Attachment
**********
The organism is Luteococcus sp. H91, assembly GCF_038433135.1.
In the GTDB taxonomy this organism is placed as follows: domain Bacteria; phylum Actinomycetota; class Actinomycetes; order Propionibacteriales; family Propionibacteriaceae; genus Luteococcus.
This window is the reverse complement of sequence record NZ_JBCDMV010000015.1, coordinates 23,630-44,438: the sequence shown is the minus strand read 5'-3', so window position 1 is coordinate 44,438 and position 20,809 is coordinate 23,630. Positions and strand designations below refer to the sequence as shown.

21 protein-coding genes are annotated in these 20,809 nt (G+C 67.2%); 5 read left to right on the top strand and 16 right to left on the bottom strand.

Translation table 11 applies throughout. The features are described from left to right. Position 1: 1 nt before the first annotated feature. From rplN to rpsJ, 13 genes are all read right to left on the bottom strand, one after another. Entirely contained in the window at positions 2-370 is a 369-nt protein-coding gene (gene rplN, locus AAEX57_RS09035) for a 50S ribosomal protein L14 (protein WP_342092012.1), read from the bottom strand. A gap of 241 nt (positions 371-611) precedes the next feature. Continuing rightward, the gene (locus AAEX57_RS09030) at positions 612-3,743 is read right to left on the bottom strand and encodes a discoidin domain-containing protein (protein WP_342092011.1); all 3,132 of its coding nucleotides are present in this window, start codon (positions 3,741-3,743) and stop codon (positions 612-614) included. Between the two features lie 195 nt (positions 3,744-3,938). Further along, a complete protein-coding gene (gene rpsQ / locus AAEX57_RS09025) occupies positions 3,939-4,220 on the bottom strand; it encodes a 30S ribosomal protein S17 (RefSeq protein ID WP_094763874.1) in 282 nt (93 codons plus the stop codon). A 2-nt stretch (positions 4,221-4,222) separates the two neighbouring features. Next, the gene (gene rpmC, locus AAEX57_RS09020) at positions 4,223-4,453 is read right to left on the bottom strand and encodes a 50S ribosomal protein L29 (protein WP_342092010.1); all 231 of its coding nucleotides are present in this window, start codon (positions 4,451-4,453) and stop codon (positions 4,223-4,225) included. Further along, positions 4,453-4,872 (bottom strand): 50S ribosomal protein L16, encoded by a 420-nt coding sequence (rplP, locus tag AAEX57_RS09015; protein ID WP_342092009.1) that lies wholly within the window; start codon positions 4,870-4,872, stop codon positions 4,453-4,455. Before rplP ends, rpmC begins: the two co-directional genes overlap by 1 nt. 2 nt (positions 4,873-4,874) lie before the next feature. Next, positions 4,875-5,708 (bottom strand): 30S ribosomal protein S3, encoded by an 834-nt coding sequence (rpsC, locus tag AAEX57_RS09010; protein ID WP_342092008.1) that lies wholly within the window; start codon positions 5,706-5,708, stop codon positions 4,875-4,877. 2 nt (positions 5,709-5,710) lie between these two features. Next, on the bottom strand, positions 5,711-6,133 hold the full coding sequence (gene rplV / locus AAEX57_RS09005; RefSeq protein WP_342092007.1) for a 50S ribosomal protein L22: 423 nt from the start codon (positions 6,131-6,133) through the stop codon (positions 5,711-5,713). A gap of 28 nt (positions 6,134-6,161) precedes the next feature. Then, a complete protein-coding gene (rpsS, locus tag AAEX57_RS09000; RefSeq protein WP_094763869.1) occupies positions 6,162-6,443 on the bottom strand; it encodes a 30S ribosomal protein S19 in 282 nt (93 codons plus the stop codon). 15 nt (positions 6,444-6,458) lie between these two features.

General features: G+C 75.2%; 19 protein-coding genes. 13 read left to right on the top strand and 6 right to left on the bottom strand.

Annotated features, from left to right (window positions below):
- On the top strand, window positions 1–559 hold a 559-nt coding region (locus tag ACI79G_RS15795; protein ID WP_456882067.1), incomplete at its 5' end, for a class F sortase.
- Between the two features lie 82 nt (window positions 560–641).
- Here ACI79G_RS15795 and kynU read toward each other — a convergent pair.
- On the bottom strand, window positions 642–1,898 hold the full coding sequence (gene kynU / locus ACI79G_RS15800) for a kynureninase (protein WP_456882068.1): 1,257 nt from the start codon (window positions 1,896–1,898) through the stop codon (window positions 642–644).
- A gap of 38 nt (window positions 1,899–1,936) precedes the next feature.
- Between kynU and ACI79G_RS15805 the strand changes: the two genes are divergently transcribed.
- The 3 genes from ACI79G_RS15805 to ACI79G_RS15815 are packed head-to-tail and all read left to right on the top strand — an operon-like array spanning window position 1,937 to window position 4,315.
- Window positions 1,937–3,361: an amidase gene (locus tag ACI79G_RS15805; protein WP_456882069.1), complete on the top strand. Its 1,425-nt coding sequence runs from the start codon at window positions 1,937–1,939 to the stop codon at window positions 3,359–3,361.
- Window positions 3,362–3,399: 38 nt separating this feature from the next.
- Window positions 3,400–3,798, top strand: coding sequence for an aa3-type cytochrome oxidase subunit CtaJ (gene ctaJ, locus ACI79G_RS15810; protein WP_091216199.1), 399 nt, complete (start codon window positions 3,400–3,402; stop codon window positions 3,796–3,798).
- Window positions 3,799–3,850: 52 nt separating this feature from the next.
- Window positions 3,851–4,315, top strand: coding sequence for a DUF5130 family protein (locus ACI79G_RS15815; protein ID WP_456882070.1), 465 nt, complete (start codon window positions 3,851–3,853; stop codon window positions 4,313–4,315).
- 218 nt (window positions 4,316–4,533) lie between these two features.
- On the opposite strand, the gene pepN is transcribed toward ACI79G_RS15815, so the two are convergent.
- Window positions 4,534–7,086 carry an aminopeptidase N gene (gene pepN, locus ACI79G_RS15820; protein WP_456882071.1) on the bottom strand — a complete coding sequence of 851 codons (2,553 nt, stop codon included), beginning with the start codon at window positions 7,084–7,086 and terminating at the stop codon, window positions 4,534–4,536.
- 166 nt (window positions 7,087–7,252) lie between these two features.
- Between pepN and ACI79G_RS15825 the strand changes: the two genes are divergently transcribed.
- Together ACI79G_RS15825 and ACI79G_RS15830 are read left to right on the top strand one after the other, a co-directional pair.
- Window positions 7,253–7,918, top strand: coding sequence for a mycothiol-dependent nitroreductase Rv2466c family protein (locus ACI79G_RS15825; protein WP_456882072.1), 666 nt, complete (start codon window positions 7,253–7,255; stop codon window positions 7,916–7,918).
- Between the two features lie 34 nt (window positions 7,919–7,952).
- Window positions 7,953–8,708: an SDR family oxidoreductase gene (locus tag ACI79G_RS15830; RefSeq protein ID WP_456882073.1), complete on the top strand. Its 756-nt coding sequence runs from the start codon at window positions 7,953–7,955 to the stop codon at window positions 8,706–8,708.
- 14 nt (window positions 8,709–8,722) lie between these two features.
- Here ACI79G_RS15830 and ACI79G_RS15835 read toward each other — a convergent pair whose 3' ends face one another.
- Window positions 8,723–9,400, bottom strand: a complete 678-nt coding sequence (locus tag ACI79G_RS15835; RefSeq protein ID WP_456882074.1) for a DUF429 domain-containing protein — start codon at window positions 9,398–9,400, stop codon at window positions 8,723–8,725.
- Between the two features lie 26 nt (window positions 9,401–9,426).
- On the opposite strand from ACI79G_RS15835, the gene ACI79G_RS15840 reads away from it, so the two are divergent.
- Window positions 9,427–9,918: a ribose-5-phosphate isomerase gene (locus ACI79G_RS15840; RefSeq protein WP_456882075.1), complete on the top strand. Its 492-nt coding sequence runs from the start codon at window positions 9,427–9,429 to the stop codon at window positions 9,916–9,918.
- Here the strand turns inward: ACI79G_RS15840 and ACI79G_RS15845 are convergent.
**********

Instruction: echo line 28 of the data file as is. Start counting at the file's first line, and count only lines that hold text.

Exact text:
- Window positions 7,953–8,708: an SDR family oxidoreductase gene (locus tag ACI79G_RS15830; RefSeq protein ID WP_456882073.1), complete on the top strand. Its 756-nt coding sequence runs from the start codon at window positions 7,953–7,955 to the stop codon at window positions 8,706–8,708.